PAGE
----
Restore to me the joy of your salvation. (51:12a)

David’s groaning turned to real joy when He asked and received God’s forgiveness. He knew God wasn’t interested in religion, or in David’s animal sacrifices any more than God is interested in our good deeds:

You do not delight in sacrifice, or I would bring it; you do not take pleasure in burnt offerings. The sacrifices of God are a broken spirit; a broken and contrite heart, O God, you will not despise. (51:16-17, emphasis mine)

This God who lays a heavy hand of conviction on us who sin, doesn’t make us miserable because He is mean or vengeful. Listen to David describe God:

You are kind and forgiving, O Lord, abounding in love to all who call to you. (86:5)

David could say those things with confidence about God, even when the guilt of his sin caused him sleepless nights and agony. David knew…

In the day of my trouble I will call to you, for you will answer me. (86:7)

Are you being convicted by a sin you’ve not confessed? I would urge you to bow your head right now, and ask God to forgive you. Turn from that sin and toward our God who is abounding in love to those who call on Him. He will answer your prayer. Then, with David, you will be able to say:

For great is your love toward me; you have delivered my soul from the depths of the grave. (86:13)

Amen!

 

A Season For War (2 Samuel 11-12; I Chronicles 20)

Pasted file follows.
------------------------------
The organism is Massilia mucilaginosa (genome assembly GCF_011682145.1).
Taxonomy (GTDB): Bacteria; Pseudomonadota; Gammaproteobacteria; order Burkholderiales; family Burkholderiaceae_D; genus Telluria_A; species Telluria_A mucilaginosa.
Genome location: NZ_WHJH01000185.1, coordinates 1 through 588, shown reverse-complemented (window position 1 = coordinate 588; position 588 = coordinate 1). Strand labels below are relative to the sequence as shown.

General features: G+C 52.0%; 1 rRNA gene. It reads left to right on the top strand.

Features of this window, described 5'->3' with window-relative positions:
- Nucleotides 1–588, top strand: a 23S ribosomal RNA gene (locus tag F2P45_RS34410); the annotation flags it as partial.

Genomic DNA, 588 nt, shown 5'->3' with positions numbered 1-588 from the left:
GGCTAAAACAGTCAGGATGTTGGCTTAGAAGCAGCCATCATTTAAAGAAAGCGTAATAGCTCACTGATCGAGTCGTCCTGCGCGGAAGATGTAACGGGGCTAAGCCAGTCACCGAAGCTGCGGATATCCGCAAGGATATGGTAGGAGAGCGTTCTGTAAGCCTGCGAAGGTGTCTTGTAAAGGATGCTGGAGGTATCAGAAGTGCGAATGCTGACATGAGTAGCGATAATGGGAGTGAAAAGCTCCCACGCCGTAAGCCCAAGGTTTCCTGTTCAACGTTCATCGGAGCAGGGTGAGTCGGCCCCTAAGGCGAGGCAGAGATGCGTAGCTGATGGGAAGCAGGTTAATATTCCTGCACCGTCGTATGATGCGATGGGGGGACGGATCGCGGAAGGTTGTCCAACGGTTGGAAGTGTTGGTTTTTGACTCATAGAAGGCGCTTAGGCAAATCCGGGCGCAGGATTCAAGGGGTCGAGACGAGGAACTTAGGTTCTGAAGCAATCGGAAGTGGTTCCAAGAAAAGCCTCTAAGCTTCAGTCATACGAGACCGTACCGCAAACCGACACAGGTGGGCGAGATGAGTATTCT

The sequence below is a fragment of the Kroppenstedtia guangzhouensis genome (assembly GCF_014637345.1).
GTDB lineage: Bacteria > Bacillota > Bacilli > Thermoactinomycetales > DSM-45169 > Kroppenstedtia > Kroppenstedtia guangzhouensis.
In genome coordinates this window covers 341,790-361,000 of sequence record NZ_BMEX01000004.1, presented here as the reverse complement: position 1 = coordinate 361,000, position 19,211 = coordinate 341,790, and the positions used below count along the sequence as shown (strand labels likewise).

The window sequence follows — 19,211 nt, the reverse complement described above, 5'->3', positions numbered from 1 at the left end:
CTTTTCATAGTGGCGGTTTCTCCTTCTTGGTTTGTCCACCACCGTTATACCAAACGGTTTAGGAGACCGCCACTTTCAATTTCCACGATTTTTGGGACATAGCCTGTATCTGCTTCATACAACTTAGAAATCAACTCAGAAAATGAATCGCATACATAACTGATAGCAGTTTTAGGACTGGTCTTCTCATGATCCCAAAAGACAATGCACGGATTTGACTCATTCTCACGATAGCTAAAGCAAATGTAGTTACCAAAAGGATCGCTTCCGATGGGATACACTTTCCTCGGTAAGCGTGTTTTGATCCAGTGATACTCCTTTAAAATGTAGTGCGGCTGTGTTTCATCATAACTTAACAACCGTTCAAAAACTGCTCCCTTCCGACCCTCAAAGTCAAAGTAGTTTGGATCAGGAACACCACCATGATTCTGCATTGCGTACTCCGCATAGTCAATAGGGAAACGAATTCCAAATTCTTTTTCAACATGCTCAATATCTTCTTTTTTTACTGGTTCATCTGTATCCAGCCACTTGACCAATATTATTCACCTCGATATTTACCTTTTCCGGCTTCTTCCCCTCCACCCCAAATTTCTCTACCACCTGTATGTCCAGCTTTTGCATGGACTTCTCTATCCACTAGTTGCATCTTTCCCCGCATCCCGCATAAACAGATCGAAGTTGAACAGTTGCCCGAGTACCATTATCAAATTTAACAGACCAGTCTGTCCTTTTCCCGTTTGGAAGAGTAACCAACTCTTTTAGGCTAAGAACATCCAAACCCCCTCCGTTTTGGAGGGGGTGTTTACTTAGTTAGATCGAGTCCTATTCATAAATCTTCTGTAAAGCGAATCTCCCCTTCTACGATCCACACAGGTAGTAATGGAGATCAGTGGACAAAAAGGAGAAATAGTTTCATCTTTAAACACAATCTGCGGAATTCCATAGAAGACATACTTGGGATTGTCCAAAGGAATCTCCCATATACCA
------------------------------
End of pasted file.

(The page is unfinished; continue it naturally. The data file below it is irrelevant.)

There is a phrase in both 2 Samuel and I Chronicles that caught my attention this morning: “In the spring, at the time when kings go off to war…”

Why spring? It sounds like the start of baseball season or something. I did some research and this is what I found:

Spring was the ideal time for going to war because, first, the rains were over which meant the soldiers could march on solid and dry ground. There was grass in the fields, fruit on trees, and ripe corn, food for both soldiers and horses. There was wisdom in the timing.

Now, soldiers could suit up at any time of the year. Not all battles were fought in the best circumstances. But if a king could wait until spring before going into battle, he had a better chance of success because his soldiers didn’t have to fight the enemy AND the elements.

I am reminded of Paul’s second letter to Timothy when he told the young preacher to “Preach the word; be prepared in season and out of season…

We, like the Old Testament soldiers can suit up at any time. In fact, we are told to put on the armor of God every day. We are instructed to always be prepared to give an answer for the hope we have in Jesus. Our battles, and our opportunities to share the Gospel, don’t just come at prime time. We are told to be prepared to preach the Word at all times.

But I am challenged today to plan my battle strategy, to look for the signs that tell me the time is right to go to that person God has laid on my heart to confront their sin in order to lead them to their Savior. Sometimes we might be tempted to barge in when it’s convenient for us, only to be met with the challenge of fighting the elements of distractions or resistance or misunderstandings while we are trying to fight the battle against sin.

I want to wait for God’s timing, because He is preparing the ground for battle. I want to recognize His season for war against Satan, and be prepared to fight the fight He is leading. Not my season. But His.

May I be prepared every day by putting on the whole armor of God, by being ready to give an answer, to share the Gospel whenever the opportunity presents itself. May I be sensitive to God’s timing. And may I be a faithful and obedient soldier so that when God says, “Charge!” I’m the first to go.